The Business and Law building has been renamed Meremere, and is an extension of the star theme for pou of UC. In Māori astronomy, Meremere is known as the evening star and is associated with the start of summer.

Around the world, Meremere is also commonly known as Venus – the second planet from the sun and the brightest celestial object after the sun and moon.

 Len Lye – School of Product Design

The former Engineering and Science Annex building is now home to the new School of Product Design, a place which inspires a culture of innovative creativity.

Inspirational and unconventional artist Len Lye was born in Christchurch and is New Zealand’s most well-known international artist. The notion that the creative arts, which are central to design, should be underpinned by practical technologies (science and engineering) to create novel products is highly consistent with the ideals of Len Lye.

Following Lye’s death in 1980 the Len Lye Foundation was established by UC alumni John Matthews (awarded a UC Honorary Doctorate 2015). Len Lye is well-known to students of arts and visual communication, a cohort represented strongly in the Bachelor of Product Design.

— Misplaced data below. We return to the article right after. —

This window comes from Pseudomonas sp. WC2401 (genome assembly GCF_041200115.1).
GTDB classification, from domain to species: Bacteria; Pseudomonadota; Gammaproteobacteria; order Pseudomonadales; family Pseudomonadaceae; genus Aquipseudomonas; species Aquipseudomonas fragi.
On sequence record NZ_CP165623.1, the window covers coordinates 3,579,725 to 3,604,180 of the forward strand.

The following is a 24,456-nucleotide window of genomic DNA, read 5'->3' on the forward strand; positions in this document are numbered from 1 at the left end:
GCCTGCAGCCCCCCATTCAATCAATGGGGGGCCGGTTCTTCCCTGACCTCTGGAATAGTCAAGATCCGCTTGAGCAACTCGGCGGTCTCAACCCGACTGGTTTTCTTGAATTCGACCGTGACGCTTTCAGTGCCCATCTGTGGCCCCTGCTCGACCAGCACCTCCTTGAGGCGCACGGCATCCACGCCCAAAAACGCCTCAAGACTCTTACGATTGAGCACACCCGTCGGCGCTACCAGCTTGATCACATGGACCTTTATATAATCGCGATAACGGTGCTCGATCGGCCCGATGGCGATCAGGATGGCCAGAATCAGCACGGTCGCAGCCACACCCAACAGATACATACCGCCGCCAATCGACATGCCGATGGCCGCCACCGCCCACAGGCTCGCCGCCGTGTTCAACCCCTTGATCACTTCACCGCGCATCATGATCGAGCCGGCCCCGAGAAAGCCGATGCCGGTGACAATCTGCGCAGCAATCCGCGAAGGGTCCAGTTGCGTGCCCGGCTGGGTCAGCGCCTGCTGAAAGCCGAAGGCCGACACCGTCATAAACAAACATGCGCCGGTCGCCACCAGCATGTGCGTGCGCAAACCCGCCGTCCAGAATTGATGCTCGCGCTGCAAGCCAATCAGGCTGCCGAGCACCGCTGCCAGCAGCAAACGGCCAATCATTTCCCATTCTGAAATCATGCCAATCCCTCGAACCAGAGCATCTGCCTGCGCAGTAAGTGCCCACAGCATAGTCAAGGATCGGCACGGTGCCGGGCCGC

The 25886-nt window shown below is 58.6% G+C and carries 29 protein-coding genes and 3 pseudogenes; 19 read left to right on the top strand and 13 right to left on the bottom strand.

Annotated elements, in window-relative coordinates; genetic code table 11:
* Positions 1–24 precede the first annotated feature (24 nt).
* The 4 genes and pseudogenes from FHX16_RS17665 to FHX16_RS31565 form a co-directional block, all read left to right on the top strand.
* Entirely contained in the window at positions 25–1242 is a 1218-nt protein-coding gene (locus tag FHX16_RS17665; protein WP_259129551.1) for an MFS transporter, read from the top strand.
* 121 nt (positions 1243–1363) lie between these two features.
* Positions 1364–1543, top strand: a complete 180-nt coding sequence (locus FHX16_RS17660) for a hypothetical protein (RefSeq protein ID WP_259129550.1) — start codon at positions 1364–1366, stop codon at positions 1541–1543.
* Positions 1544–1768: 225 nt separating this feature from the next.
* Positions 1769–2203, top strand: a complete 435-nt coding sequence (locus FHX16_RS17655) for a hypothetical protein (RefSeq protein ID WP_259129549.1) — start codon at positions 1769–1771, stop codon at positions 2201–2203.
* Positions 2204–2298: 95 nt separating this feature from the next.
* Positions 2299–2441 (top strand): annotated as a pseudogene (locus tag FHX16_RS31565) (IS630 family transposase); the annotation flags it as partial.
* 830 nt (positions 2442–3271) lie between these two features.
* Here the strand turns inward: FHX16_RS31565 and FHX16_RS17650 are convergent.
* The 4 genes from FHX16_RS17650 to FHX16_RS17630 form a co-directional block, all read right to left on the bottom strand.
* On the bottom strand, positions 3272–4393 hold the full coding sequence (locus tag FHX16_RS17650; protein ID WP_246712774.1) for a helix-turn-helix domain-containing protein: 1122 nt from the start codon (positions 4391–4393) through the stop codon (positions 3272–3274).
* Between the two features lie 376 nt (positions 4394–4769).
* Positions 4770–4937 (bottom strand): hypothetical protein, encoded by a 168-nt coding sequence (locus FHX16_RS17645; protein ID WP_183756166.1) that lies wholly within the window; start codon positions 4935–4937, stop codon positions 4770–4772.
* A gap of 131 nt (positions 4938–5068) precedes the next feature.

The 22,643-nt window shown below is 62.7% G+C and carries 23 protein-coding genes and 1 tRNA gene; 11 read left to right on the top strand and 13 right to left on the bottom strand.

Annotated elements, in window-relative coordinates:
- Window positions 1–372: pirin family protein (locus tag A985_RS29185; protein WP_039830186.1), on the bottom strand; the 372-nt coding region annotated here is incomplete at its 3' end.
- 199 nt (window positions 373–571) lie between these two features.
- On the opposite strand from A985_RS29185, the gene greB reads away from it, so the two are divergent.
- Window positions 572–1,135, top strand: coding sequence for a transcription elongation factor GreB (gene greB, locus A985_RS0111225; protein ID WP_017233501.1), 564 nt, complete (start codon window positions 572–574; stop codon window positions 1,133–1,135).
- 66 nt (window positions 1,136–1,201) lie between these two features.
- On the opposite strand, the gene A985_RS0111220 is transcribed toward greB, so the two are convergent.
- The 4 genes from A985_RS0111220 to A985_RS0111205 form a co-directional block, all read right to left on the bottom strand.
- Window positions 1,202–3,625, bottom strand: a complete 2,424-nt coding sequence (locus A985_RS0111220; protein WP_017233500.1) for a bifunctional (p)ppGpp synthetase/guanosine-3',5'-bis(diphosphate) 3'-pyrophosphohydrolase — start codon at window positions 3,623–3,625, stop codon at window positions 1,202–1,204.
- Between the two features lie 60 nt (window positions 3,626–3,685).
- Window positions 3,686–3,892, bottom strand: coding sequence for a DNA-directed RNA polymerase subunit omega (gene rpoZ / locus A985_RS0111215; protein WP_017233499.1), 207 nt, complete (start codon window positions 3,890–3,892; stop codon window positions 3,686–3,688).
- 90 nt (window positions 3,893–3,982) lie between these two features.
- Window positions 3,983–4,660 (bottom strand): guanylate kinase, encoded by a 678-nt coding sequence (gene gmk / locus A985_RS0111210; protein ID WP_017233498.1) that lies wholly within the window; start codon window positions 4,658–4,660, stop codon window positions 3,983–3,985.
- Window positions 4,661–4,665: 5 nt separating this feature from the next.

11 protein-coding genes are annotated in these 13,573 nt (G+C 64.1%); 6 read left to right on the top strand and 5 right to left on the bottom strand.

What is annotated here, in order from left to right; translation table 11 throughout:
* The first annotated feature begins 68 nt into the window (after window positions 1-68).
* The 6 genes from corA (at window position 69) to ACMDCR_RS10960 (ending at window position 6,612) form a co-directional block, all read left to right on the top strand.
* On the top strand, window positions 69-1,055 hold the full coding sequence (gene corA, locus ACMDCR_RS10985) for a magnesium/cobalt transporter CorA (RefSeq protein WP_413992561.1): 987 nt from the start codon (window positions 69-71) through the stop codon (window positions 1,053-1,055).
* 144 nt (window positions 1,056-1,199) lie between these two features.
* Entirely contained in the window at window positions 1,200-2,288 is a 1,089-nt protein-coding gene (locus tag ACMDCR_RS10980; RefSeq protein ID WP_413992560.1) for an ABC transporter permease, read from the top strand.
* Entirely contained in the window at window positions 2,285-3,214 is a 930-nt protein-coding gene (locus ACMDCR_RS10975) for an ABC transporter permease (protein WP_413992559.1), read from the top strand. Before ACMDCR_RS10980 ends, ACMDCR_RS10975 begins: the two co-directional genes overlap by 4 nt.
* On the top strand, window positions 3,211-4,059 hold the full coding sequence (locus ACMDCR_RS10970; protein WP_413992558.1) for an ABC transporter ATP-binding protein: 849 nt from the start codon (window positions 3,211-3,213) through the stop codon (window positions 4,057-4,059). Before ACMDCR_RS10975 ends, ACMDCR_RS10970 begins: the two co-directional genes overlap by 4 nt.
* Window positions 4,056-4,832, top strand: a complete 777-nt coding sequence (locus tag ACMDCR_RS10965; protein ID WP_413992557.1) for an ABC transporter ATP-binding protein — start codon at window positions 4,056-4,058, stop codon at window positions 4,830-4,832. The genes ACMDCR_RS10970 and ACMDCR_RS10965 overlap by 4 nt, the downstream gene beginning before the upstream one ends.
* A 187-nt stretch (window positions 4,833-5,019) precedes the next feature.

Artefact series offers gripping NZ historical dramas

Artefact is an exciting six  part series presented by Dame Professor Anne Salmond (pictured below), which takes viewers on adventures through time with a focus on artefacts and taonga at the heart of gripping and often surprising historical dramas.

A number of Ngāi Tahu people participate in this series, including  a UC doctoral graduate.

Artefact also shines the light on contemporary themes and challenges viewers to think about what sort of Aotearoa we want to leave our children. Created by Greenstone TV, for Māori TV, Artefact connects today’s New Zealanders with our ancestors’ experiences and aspirations, through the powerful stories of the artefacts that have survived them. 

Episode 1 – Star Travel – 7 May